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Weld connector for simulation

Experimenter
Experimenter

Hello everyone,

 

Im trying to connect 2 metal sheets by welding and then run a simulation,

 

So I created a fillet weld, but the only way I can run the simulation its connecting the sheets with glue without selecting the fillet weld.

 

So.. is that correct? Is there any way to simulate weldments on assemblies?

 

If anyone could help me or send me any video / pdf I would really aprecciate it,

 

Thanks!

10 REPLIES

Re: Weld connector for simulation

Gears Phenom Gears Phenom
Gears Phenom

Could you post a picture about your challenge?

 

It helps us to give any solutions..

 

BR,

Imics
http://solidedgest.wordpress.com/

Re: Weld connector for simulation

Experimenter
Experimenter

Sure, 

 

The idea its to connect these two sheets with weld and then see the displacement on aplying diferent forces,

 

Thanks you so much,

Captura.JPG

Re: Weld connector for simulation

Siemens Legend Siemens Legend
Siemens Legend

Asilva,

as far as I know the best way to create your Weld study is to create mid-surfaces and then a Unified Body. 

 

Good luck!

 

/Ulf

Siemens EMEA GTAC Support

Re: Weld connector for simulation

Genius
Genius

I can not see your edge conditions for the sheet metal.  However, what i have found edge conditions should overlap. see corner1 and corner2 for best results.   

 

a quick simulation allowed the glue connection to work with and without the weld.  Additionally i moved the weld to the outside simular to a corner fillet weld and simulation solved only if i glued the outer weld.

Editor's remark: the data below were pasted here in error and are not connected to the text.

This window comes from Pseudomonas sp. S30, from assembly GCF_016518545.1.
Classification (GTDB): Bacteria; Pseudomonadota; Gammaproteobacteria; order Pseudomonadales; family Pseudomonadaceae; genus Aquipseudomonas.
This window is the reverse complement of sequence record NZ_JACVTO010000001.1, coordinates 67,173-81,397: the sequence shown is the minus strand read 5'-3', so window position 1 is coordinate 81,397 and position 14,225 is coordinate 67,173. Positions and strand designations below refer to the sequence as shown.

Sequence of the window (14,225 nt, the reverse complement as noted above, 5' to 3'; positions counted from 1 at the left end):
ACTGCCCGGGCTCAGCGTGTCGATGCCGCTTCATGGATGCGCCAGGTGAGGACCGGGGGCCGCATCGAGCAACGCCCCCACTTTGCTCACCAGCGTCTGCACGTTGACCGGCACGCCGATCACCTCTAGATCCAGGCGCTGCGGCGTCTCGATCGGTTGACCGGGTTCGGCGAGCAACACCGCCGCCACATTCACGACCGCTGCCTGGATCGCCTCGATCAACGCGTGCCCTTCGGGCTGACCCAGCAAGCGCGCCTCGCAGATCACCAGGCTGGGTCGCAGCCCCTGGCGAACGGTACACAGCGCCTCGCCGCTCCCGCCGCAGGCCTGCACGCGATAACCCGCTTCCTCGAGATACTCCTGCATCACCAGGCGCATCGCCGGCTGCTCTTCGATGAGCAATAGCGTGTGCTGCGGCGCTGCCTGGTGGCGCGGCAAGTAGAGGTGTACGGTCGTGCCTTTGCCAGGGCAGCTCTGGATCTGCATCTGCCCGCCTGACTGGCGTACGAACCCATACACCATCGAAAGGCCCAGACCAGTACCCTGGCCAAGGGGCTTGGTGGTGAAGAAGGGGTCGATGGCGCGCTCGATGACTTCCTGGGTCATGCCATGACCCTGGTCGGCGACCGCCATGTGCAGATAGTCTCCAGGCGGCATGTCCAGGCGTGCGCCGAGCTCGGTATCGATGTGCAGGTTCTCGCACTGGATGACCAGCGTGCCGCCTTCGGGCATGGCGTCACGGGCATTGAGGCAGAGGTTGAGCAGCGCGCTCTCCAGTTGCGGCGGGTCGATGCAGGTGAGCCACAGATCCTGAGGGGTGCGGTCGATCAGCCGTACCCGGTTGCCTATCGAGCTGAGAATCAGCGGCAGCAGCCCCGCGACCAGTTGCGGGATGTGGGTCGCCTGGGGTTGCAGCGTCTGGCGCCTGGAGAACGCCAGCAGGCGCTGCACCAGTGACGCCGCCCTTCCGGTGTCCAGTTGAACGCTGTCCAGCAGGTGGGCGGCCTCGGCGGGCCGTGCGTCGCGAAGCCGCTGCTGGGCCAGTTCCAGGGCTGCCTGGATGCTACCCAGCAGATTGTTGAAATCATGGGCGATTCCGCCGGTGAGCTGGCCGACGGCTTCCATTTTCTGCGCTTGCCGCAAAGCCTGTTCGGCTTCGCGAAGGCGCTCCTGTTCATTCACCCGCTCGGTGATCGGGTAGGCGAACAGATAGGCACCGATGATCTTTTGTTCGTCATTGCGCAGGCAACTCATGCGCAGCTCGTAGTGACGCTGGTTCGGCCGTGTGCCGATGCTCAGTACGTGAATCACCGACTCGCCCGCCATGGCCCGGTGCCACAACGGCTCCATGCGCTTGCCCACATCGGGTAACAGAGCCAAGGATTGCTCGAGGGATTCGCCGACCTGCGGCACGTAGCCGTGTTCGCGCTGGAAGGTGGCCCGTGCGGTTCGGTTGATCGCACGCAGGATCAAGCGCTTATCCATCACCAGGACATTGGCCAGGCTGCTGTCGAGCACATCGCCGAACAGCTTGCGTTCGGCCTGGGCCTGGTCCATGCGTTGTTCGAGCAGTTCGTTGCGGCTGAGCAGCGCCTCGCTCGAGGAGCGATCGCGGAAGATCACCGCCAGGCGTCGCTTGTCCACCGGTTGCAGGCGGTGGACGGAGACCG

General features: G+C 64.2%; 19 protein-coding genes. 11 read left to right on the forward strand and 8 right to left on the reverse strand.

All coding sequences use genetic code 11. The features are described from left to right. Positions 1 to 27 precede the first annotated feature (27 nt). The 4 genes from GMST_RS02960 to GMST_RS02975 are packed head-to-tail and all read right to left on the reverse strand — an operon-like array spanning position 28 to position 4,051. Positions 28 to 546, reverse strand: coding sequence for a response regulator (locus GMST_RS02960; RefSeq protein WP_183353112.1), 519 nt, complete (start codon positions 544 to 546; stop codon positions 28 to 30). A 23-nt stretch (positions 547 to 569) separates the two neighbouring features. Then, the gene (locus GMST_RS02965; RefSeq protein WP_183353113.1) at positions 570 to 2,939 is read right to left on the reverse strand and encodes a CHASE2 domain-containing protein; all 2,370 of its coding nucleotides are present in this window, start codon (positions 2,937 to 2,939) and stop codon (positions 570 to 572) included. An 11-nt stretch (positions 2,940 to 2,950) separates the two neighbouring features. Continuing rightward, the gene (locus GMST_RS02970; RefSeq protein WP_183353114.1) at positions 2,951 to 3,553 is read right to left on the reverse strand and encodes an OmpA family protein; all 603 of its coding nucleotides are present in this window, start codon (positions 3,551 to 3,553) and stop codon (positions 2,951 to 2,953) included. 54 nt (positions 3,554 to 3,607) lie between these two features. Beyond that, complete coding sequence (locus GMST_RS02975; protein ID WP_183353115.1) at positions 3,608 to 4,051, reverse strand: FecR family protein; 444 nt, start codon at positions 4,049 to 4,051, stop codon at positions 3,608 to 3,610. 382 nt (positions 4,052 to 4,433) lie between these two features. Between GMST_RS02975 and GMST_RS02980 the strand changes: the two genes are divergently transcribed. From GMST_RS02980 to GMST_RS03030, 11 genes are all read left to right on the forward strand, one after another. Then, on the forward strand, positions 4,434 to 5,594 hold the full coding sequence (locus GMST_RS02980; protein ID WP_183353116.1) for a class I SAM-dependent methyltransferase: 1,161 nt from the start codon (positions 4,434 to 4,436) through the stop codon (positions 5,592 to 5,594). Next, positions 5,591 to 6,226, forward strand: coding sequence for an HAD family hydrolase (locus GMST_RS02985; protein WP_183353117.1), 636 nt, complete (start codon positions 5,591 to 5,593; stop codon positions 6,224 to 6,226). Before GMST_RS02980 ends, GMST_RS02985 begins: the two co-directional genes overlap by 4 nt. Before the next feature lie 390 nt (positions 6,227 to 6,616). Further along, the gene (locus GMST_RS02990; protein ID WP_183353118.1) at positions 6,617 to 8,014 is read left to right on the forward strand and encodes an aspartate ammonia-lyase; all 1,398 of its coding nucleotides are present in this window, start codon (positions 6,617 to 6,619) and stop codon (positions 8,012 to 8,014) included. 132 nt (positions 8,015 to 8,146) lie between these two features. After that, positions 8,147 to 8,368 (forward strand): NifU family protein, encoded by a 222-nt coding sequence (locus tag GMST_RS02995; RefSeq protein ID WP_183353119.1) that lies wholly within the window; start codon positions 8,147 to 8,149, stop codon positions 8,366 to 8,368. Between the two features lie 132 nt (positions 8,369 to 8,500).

what error are you receiving? 

 

 

 

Cory M
Solid Edge ST10
ST10 Cert

Re: Weld connector for simulation

Gears Phenom Gears Phenom
Gears Phenom

Hi,

 

In your case I suggest using shell elements (mid-surface) with edge connectors (Rigid), because of using sheetmetal part.

 

Here is a short video:

 

BR,

 

 

 

Imics
http://solidedgest.wordpress.com/

Re: Weld connector for simulation

Experimenter
Experimenter

Thanks you really much for your answer.

 

I was getting some error from Mesh, so I think it just was the size of it.

 

However, as I can see when you want to add a weld to a certain position, u just draw it or do you use fillet weld?

 

Thanks

Re: Weld connector for simulation

Genius
Genius

If you are getting a mesh error verify in the mesh drop down if the body is green check marked or marked red.  These do not always tell the true problem but if the part is green this part should have no mesh issues.

 

Now to add the weld i took this path.

In the assembly goto the Tools and in the Model section click Weldment.

This will allow you to add the fillet welds into the model via the command.    

Add these to the study and verify it has the correct material properties in the study.

Also ensure the connections for the weld and part are correct and search direction is correct.  This is important if you have a midsurfaces.  Sometimes the search direction is not correct and needs to be flipped.

 

Also go into the Study options.  Go to the geometry check and change to to "warning only" initially.  This has helped me get the study to solve and i work backwards from there to why failed.  eventually switching it back to "on"

 

Hope this helps.

 

 

Cory M
Solid Edge ST10
ST10 Cert

Re: Weld connector for simulation

Gears Phenom Gears Phenom
Gears Phenom

Hi,

 

Keep in mind, that FEA model is not equivalent with what you did in Solid Edge, you need a geometry abstraction...

 

BR,

Imics
http://solidedgest.wordpress.com/

Re: Weld connector for simulation

Phenom
Phenom

I have to agree. Sheet metal should be using midsurfaces and rigid connectors (glue) the parts together. 

 

Here's a list of general rules for meshing that I received from a long time friend who specializes in anlysis of all sorts:

  • 2D meshes on midsurfaces are best for sheetmetal parts or rotomold/blowmold parts
  • 2D meshes on midsurfaces are also used for bodies whose length and width are much larger than their thickness (your example)
  • 3D meshes are used for machined parts, castings, injection molded parts
  • 3D meshes are also used for bodies whose length and width dimensions are the same order of magnitude as their thickness
  • Whenever possible 3D brick elements should be used instead of tetrahedral elements

Just because you can model a weld doesn't mean you should be using it in an anlysis. From my experience the only reason to model the weld was for visual purposes and for automatic weld callouts on drawings.